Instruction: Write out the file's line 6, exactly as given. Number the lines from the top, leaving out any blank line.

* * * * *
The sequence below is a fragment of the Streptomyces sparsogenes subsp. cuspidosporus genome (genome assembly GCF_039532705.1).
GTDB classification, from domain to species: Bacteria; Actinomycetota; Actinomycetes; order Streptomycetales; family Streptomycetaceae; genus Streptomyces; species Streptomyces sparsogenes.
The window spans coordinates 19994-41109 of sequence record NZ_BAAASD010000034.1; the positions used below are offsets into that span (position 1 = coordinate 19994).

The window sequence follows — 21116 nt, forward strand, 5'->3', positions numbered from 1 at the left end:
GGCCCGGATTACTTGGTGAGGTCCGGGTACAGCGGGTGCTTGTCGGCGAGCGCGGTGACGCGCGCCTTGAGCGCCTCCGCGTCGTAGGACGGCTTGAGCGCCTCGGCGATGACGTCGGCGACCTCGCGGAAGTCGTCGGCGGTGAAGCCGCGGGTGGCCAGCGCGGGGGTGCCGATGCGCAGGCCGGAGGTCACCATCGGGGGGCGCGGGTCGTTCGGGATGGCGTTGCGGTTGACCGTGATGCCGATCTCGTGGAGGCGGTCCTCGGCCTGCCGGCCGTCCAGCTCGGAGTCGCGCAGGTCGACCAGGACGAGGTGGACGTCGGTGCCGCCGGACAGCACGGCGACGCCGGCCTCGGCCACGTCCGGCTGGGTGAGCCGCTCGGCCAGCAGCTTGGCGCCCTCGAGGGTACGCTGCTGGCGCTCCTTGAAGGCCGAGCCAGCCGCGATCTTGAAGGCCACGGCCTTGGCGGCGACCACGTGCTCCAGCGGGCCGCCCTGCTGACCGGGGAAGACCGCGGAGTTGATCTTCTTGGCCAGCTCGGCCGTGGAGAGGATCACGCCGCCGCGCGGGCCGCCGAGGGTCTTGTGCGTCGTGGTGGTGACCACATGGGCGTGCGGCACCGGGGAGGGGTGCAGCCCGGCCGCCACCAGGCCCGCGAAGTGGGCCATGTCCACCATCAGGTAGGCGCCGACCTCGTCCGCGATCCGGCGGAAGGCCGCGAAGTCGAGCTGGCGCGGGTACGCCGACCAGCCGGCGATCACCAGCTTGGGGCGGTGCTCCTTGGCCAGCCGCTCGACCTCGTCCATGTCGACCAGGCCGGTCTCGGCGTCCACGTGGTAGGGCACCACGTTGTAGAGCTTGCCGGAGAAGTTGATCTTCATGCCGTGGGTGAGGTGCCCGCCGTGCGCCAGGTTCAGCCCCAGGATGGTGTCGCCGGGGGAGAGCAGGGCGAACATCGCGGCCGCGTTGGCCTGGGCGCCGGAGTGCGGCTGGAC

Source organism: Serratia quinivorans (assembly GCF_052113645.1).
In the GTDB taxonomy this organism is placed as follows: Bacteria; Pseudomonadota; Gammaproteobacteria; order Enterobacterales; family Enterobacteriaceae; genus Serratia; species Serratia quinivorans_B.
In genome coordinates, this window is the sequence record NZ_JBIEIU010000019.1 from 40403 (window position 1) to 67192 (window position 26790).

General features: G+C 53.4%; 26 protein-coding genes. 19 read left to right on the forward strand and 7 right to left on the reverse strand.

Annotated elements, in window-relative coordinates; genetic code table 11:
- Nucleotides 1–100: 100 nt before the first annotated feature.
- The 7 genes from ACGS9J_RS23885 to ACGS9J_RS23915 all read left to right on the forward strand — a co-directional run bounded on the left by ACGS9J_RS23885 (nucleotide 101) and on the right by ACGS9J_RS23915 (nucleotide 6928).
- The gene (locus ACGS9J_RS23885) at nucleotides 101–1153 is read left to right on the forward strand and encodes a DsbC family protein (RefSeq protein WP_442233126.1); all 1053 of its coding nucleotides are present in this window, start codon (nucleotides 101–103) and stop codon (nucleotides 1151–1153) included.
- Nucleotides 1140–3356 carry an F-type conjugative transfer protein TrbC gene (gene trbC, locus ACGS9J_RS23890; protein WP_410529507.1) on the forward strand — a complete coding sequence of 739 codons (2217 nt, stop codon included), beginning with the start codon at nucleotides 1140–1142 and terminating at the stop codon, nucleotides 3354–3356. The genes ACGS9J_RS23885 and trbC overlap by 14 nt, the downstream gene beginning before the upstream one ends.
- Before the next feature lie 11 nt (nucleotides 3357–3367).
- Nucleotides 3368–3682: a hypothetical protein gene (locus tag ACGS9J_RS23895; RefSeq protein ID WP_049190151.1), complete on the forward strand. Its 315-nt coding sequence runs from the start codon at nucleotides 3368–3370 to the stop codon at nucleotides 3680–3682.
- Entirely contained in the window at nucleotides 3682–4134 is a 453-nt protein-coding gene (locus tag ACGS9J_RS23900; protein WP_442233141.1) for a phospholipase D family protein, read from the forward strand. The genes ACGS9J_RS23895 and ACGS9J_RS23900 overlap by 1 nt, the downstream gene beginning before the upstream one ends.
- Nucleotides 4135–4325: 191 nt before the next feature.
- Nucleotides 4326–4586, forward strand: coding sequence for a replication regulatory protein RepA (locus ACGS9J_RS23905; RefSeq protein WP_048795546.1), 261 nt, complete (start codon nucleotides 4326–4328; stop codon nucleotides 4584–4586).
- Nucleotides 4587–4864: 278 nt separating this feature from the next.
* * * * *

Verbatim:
Source organism: Serratia quinivorans (assembly GCF_052113645.1).